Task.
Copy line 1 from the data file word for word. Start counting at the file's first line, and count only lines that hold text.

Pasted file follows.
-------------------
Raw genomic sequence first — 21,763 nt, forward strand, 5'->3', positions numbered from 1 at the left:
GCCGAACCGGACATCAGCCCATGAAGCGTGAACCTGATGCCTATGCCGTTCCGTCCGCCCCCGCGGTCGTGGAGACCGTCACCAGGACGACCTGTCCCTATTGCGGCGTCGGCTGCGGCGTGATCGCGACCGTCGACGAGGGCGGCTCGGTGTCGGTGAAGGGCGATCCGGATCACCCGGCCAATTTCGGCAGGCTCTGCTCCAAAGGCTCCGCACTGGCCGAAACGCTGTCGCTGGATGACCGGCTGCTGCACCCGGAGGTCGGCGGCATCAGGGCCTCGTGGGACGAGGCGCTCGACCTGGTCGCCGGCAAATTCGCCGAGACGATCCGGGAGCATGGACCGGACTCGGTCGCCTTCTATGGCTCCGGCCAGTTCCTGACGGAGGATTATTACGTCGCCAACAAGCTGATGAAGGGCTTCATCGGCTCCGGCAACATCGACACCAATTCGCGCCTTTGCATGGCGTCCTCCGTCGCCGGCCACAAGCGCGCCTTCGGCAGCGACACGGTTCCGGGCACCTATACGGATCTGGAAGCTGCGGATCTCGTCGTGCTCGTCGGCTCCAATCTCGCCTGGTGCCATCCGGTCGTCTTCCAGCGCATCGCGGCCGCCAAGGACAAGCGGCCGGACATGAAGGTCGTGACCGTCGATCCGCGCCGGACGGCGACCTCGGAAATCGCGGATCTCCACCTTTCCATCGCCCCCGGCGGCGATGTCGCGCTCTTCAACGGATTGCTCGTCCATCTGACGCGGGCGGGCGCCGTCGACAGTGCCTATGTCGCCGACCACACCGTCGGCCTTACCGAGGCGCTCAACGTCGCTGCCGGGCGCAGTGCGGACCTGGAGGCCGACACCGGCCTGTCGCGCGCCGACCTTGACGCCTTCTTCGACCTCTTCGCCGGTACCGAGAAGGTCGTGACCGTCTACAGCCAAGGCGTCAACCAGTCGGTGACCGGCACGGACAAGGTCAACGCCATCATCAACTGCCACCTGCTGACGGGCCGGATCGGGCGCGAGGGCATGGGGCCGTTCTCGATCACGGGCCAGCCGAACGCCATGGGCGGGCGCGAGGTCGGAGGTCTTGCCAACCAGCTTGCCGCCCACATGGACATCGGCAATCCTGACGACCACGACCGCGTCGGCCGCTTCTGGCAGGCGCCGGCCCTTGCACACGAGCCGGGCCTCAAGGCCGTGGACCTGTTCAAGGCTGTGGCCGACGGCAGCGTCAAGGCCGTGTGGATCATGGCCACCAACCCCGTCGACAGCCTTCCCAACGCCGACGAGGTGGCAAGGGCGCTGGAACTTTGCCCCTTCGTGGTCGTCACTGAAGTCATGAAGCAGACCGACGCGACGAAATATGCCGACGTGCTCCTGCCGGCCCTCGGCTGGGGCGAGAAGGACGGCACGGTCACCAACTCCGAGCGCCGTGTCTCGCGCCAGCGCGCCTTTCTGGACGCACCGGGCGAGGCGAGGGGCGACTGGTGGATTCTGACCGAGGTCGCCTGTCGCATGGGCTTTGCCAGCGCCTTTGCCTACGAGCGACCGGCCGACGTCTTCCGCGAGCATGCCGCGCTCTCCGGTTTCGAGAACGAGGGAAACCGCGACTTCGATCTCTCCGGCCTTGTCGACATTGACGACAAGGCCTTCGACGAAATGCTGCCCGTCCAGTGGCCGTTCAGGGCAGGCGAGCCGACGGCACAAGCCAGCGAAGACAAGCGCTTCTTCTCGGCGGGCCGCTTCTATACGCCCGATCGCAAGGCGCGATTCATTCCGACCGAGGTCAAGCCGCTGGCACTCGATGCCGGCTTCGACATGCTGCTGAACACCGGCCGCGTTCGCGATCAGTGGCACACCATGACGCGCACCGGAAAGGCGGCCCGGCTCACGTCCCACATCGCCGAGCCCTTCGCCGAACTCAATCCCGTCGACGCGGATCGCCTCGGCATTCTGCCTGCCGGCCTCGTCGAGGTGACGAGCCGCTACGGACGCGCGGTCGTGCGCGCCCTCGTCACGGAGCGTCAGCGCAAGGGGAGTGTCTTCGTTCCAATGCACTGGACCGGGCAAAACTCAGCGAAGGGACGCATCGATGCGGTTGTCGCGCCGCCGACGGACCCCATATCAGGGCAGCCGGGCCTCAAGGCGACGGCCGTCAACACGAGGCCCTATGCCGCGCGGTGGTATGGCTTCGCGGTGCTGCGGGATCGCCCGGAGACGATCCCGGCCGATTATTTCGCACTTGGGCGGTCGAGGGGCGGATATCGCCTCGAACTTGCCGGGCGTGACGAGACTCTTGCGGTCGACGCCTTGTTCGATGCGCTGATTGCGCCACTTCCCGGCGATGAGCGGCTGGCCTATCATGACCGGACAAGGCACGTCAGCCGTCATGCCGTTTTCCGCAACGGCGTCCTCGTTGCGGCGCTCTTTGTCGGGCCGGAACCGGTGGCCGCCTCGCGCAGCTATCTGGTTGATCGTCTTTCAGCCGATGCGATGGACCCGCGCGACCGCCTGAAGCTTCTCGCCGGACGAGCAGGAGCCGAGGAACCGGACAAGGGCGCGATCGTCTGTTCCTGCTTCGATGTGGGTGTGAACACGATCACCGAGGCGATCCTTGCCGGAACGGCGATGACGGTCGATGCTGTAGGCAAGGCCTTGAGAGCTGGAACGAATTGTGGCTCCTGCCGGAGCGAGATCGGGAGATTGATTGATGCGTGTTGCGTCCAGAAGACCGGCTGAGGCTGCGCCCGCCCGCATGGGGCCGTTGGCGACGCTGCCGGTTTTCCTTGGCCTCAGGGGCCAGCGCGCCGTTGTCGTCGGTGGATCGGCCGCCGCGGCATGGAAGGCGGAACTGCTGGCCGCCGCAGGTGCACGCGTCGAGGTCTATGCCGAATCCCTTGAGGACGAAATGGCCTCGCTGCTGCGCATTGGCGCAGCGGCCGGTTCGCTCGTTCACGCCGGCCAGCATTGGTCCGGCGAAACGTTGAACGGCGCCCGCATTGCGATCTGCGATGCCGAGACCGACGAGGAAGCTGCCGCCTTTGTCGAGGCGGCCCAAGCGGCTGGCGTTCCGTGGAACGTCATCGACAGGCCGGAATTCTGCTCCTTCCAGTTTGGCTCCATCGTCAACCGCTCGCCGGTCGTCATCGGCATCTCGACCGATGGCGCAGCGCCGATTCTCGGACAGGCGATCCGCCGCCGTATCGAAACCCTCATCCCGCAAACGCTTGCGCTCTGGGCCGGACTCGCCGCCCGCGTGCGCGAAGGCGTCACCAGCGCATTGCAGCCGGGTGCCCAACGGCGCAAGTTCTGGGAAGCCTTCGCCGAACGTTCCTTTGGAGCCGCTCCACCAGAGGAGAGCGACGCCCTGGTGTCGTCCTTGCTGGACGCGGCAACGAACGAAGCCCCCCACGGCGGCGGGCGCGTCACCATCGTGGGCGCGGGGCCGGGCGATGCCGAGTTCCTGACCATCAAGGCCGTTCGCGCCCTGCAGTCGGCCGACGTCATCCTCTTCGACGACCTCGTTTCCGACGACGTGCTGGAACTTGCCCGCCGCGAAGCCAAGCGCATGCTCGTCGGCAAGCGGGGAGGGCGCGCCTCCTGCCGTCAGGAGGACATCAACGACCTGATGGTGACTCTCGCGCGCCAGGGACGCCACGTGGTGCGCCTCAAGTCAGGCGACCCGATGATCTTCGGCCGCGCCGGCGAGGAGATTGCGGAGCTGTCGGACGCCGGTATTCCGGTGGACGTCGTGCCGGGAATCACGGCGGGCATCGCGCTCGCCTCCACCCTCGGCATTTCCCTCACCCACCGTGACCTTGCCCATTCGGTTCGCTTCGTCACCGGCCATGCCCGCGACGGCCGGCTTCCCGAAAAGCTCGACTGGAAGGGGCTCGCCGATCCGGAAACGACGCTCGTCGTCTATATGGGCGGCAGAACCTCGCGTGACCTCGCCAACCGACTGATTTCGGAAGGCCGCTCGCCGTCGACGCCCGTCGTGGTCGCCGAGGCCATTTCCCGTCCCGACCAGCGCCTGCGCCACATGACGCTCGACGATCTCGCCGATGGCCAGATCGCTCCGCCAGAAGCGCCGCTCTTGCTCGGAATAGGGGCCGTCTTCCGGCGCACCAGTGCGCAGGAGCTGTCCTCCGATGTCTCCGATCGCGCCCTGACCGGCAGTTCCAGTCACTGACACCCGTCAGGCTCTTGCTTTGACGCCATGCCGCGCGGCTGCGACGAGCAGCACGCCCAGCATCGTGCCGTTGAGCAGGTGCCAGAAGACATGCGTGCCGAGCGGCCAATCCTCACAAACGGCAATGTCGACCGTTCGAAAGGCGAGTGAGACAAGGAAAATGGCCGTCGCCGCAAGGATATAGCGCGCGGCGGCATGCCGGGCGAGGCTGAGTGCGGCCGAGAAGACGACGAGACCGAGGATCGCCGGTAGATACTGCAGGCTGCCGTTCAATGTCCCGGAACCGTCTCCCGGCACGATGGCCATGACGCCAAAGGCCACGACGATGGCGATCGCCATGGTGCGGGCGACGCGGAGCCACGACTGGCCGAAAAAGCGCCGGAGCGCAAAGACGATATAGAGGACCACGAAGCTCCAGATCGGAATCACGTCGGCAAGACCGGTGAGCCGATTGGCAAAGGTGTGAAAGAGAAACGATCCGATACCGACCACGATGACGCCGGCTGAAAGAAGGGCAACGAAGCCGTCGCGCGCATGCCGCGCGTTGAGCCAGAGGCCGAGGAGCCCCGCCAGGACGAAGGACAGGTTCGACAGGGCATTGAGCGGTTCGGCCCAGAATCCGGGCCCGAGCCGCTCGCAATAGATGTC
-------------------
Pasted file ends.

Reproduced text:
Raw genomic sequence first — 21,763 nt, forward strand, 5'->3', positions numbered from 1 at the left: